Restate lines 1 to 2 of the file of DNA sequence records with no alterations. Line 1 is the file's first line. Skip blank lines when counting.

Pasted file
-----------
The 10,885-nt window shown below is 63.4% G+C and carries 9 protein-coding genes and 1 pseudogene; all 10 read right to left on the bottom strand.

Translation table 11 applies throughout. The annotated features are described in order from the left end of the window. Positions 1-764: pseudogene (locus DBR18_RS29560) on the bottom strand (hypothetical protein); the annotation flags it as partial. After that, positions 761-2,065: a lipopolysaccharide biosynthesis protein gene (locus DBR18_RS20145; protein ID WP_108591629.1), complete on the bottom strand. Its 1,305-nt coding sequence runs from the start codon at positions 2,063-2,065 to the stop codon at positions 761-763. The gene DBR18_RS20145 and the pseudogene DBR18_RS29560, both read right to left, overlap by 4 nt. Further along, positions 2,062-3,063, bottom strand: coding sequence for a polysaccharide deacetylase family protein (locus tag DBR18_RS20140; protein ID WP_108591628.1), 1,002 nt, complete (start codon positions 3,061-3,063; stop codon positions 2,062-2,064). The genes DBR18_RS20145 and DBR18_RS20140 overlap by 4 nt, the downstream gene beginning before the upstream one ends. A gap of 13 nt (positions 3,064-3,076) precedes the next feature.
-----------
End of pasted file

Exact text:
The 10,885-nt window shown below is 63.4% G+C and carries 9 protein-coding genes and 1 pseudogene; all 10 read right to left on the bottom strand.

Translation table 11 applies throughout. The annotated features are described in order from the left end of the window. Positions 1-764: pseudogene (locus DBR18_RS29560) on the bottom strand (hypothetical protein); the annotation flags it as partial. After that, positions 761-2,065: a lipopolysaccharide biosynthesis protein gene (locus DBR18_RS20145; protein ID WP_108591629.1), complete on the bottom strand. Its 1,305-nt coding sequence runs from the start codon at positions 2,063-2,065 to the stop codon at positions 761-763. The gene DBR18_RS20145 and the pseudogene DBR18_RS29560, both read right to left, overlap by 4 nt. Further along, positions 2,062-3,063, bottom strand: coding sequence for a polysaccharide deacetylase family protein (locus tag DBR18_RS20140; protein ID WP_108591628.1), 1,002 nt, complete (start codon positions 3,061-3,063; stop codon positions 2,062-2,064). The genes DBR18_RS20145 and DBR18_RS20140 overlap by 4 nt, the downstream gene beginning before the upstream one ends. A gap of 13 nt (positions 3,064-3,076) precedes the next feature.